While this means that the great survival-horror gameplay mechanics in the game are still fully intact, it unfortunately also means that the game's aforementioned shortcomings and annoyances, like most notably the way too small inventory and tedious item managing work, are also present - yet in a different way.
Item boxes have been removed from the game's mechanics in order to make a more fluid transfer of items possible. Yet sadly this completely backfires. Without any items boxes in your inventory, you are forced to constantly backtrack from one laction to another to dump all of your items either in storage containers (which have a limit) or dump them on the floor. However, the constant back and forth of item management (in addition to the backtracking to storage containers) is therefore even increased in RE Zero HD this time around.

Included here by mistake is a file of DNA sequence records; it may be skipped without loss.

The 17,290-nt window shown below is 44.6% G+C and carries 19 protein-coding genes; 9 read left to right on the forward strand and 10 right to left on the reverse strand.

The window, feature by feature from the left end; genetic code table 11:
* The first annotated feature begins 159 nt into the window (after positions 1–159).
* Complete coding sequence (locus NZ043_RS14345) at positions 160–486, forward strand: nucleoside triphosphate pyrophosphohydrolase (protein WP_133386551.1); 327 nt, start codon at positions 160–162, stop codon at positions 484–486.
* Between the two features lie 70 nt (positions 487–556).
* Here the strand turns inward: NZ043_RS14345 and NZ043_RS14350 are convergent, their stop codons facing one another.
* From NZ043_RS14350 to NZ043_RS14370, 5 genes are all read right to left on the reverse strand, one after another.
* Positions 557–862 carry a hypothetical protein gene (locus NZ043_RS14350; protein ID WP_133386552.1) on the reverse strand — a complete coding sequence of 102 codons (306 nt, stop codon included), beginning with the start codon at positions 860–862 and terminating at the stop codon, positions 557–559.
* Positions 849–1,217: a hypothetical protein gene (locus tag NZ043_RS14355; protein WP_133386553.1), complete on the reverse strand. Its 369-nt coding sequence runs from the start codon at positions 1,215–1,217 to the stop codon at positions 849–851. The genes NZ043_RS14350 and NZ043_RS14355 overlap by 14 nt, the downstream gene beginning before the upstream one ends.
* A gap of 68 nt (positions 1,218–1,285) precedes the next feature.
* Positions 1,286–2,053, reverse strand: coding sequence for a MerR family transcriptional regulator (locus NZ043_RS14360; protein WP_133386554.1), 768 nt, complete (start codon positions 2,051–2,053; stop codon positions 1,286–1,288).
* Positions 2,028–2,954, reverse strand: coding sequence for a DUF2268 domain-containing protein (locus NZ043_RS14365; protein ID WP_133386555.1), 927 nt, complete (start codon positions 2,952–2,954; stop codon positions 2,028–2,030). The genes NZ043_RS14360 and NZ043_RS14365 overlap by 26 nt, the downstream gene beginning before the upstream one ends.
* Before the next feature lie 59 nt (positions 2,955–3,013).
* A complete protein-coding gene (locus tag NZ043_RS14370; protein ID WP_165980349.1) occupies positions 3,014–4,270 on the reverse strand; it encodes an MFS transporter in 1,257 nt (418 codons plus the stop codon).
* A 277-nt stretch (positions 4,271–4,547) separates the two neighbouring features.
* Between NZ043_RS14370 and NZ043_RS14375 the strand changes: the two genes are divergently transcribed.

Oftentimes this brings the entire pacing of an otherwise servicably enjoyable Resident Evil game to a big halt, making you oftentimes force yourself through cumbersome moments way more often than necessary.

RE Zero's item managing problems aren't solved but arguably even worse.

Though the HD Version throws a bonus into the game in form of playing the campaign as iconic villain Albert Wesker, it doesn't help too much.
Sure enough the entire game plays quite differently with Wesker being able to dash through locations at superhuman speed and kill enemies with his Oroboros powers, but it comes off as more of a nice gimmick than anything truely essential to improve the gameplay's still present nagging aspects themselves. Wesker's powers aside, the so called Wesker Mode in RE Zero HD is barely more than a skin for Billy Coen (Wesker even speaks in Billy's voice during Wesker Mode).